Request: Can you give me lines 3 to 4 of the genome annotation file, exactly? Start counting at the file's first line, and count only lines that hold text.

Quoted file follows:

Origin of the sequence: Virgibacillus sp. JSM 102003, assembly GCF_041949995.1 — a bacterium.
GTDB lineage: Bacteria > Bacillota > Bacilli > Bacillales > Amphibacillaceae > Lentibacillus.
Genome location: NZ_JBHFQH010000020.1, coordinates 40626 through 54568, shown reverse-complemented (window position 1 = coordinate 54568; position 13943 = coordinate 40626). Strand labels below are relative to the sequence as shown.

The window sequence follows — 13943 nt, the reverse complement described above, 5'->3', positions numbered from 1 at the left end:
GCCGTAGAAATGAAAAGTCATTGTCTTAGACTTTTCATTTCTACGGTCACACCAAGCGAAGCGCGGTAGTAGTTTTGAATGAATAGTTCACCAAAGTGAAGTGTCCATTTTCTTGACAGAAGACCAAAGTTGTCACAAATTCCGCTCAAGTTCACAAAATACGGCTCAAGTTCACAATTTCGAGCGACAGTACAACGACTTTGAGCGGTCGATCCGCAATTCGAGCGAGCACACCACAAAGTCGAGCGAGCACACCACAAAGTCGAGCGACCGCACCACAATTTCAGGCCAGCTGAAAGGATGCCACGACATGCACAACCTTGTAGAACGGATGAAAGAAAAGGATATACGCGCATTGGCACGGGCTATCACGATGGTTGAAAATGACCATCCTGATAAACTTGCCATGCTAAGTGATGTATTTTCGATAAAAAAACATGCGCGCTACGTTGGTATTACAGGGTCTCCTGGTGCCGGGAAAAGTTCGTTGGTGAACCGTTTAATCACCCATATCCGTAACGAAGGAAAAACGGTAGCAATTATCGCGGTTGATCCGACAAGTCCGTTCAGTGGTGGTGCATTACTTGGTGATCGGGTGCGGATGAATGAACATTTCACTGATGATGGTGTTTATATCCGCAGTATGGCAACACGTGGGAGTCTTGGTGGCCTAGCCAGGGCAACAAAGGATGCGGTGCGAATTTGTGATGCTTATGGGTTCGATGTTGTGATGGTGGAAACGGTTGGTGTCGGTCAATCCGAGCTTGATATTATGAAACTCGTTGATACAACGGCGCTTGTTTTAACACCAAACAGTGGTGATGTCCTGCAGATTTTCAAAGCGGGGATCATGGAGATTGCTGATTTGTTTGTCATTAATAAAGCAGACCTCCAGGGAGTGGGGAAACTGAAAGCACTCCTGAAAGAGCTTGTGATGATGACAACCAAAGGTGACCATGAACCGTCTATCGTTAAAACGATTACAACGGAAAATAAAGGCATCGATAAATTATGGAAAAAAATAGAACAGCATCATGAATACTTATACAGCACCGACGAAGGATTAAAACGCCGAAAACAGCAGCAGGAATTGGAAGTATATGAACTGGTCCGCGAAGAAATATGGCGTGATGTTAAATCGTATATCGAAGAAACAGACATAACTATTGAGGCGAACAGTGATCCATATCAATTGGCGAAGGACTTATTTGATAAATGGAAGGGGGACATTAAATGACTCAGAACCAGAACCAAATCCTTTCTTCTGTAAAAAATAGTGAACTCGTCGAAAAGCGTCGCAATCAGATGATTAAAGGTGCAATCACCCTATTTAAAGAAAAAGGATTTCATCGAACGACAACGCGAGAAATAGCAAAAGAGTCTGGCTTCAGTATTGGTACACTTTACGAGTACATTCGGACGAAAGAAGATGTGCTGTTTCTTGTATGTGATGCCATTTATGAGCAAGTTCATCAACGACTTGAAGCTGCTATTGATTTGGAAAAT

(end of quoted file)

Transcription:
Genome location: NZ_JBHFQH010000020.1, coordinates 40626 through 54568, shown reverse-complemented (window position 1 = coordinate 54568; position 13943 = coordinate 40626). Strand labels below are relative to the sequence as shown.

The window sequence follows — 13943 nt, the reverse complement described above, 5'->3', positions numbered from 1 at the left end: